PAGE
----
If your goals include performance improvements such as running faster or getting stronger, how you train is not the only consideration. Whether you’re a competitive or a recreational athlete, a 20-year-old or an 80-year-old, there will be times when you hit a plateau and wonder what you need to do differently.
More training does not always mean more improvements. Many things happen to the body during and after exercise. There may be brain chemical changes, damage to muscle cells, fatigue, depletion of electrolytes, glycogen and fluids, and psychological changes. Most exercise-induced adaptations occur during recovery, not during exercise. Recovery allows your body to heal damaged tissues and replenish energy stores. Recovery is essential for optimal performance and improvement.
Short-term recovery is when you give yourself a brief respite between sets or intervals. For example, after a set of 12 repetitions of hamstring curls, you rest for a minute then proceed to the second set. Without a short rest, your leg muscles would be unable to perform the second set and overall you’d feel too fatigued.
One of the most overlooked types of recovery is training recovery. This is a period of time that you abstain from an activity. For example, after a full-body strength training workout, your body may require 48 hours to recover. Depending on the volume and intensity of the exercise as well as individual factors, you may need more time. If you don’t allow yourself a proper training recovery period, you may perform sub-optimally, fail to improve or experience injuries. When my clients are unable to perform optimally, it’s typically because they haven’t recovered properly.
Besides refraining from a particular activity, you should also consider other activities that can impede recovery. One of my clients was feeling so confident and energetic from her training sessions that she decided to move heavy furniture and steam clean her carpets on her recovery days. Then she wondered why she was feeling weaker and experiencing joint pain when she came back to train with me at her next session. If you’re lifting weights as part of your workouts, your recovery days should exclude other types of activities that involve heavy lifting. Progressive overload during resistance training (forcing your body to do more than it’s accustomed to) is necessary for performance improvements such as getting stronger or bigger muscles; overtraining impairs performance.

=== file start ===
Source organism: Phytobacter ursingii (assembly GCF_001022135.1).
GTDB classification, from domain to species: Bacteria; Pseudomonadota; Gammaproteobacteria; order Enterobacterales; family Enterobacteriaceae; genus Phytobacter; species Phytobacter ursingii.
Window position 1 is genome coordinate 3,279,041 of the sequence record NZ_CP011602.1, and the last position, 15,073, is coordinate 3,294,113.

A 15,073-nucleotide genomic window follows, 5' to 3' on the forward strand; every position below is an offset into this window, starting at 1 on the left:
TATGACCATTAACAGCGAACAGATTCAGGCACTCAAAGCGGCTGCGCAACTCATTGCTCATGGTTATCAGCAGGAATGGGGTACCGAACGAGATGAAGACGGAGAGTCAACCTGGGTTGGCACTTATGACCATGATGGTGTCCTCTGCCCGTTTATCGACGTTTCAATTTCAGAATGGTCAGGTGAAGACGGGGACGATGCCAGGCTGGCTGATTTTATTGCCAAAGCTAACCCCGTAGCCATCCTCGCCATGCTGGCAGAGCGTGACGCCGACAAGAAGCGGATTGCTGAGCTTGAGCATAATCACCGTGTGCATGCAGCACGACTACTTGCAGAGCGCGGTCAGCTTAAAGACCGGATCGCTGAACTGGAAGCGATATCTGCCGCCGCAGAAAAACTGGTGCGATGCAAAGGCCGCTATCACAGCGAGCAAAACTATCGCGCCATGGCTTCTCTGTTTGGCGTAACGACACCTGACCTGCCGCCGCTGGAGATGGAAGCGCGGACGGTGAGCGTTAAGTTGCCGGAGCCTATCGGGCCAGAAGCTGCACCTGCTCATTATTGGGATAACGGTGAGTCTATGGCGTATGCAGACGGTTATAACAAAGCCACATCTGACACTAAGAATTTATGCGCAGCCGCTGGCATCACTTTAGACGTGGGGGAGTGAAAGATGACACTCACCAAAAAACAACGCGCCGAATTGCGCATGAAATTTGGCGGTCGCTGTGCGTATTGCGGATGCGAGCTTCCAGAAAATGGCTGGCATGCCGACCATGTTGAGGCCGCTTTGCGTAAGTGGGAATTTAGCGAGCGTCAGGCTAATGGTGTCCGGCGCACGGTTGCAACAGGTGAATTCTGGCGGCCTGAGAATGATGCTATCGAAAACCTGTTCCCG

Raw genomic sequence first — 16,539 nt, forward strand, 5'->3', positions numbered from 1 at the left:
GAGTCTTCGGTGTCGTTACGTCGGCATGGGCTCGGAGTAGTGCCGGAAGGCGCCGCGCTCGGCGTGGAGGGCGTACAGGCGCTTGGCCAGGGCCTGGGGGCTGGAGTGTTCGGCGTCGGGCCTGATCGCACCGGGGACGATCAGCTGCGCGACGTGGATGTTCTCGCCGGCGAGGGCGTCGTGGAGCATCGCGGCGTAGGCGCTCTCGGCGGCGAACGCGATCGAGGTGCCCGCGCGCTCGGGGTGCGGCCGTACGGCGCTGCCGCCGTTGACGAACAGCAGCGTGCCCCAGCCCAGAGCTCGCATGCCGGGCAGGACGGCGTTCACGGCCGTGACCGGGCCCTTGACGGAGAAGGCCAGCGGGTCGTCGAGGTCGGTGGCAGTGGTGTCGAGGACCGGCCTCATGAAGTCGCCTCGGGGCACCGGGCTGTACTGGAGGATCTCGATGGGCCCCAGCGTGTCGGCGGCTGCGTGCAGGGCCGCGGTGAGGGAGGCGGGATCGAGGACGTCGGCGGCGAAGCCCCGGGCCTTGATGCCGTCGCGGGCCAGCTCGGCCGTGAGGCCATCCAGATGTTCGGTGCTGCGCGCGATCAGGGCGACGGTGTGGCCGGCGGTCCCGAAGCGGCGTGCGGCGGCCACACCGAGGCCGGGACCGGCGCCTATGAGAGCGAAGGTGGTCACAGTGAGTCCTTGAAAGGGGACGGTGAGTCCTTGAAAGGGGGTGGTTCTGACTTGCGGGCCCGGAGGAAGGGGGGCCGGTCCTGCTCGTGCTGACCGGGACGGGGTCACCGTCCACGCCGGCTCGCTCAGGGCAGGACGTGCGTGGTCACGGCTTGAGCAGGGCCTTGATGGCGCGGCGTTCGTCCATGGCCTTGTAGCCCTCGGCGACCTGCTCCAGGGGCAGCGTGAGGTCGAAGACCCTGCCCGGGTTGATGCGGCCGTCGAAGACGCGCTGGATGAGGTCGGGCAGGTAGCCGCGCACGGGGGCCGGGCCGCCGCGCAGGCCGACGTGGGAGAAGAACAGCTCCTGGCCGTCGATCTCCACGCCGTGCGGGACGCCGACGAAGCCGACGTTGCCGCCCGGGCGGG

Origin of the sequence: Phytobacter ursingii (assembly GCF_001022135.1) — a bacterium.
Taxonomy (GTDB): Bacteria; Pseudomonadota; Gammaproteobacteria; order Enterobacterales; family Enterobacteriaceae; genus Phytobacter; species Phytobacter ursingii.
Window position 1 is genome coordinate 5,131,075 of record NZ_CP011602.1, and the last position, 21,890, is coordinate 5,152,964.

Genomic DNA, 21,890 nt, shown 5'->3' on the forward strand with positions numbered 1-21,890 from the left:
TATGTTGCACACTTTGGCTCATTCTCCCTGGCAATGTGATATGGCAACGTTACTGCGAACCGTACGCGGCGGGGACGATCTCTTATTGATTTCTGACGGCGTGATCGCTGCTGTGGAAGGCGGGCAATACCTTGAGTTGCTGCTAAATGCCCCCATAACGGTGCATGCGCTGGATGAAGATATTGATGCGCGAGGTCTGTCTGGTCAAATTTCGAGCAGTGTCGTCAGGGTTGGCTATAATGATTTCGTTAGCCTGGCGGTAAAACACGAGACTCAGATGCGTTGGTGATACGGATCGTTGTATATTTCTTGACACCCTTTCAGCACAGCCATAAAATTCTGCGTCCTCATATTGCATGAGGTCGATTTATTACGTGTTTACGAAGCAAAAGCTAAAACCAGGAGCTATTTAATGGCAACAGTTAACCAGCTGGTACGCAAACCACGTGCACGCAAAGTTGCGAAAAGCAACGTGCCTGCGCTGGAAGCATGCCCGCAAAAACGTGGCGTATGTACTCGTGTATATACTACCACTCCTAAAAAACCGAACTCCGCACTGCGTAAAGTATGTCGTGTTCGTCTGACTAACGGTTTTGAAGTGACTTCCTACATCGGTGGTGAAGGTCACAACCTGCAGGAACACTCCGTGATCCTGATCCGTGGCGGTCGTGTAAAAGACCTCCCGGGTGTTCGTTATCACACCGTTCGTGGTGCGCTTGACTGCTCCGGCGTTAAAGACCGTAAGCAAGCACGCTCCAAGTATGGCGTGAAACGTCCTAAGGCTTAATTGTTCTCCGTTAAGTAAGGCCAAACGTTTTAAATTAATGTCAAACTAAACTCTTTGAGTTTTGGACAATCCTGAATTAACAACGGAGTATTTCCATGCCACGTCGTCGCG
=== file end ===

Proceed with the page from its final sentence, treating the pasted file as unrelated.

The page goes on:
What can you do besides rest to maximize the effects of your recovery periods? Experiment with different recovery lengths. If you’re a recreational runner, you may need several days after a run to have an equal or better time on your next run. Some people run almost every day, thinking that more is better, but science has shown otherwise. Tapering is an effective recovery strategy for duration training such as long-distance running or cycling. Tapering means you revise your training schedule by reducing the volume while maintaining the intensity; for example, fewer long runs in the weeks prior to a race. It may seem counterintuitive, but tapering can significantly improve performance.
Make sure you don’t become dehydrated. Drink plenty of water throughout the day. After an endurance competition or a gruelling workout, you can restore your electrolytes and carbohydrates with sports drinks or chocolate milk. Water is suitable for the average exerciser following a moderate workout. A post-workout protein-rich snack will help with muscle rebuilding.
Research into the benefits of active recovery strategies on performance has shown ineffectiveness or inconsistencies. For example, massage therapy, cold baths or over-the-counter anti-inflammatory medications may provide psychological benefits, but no clear-cut benefits have been demonstrated as far as subsequent performance goes.
If doing nothing is not in your vocabulary, you can cross-train on recovery days. For example, walking, running, swimming or cycling the day after strength training allows you to condition and reduce stress on different muscle groups. If you feel really tired out from exercise, you can do gentle yoga. Don’t feel guilty about doing absolutely nothing. Just be sure you stay focused on your goals, eat well and get a good night’s sleep.
The most important take-away lesson is to allow your body adequate time to recover between exercise sessions, regardless of the type of exercise. Take into consideration how long you’ve been exercising, past experience with recovery and any other individual factors such as your fitness level, health issues and age. You’ll experience more consistent improvements if you balance your motivation to exercise with a willingness to allow your body to recuperate.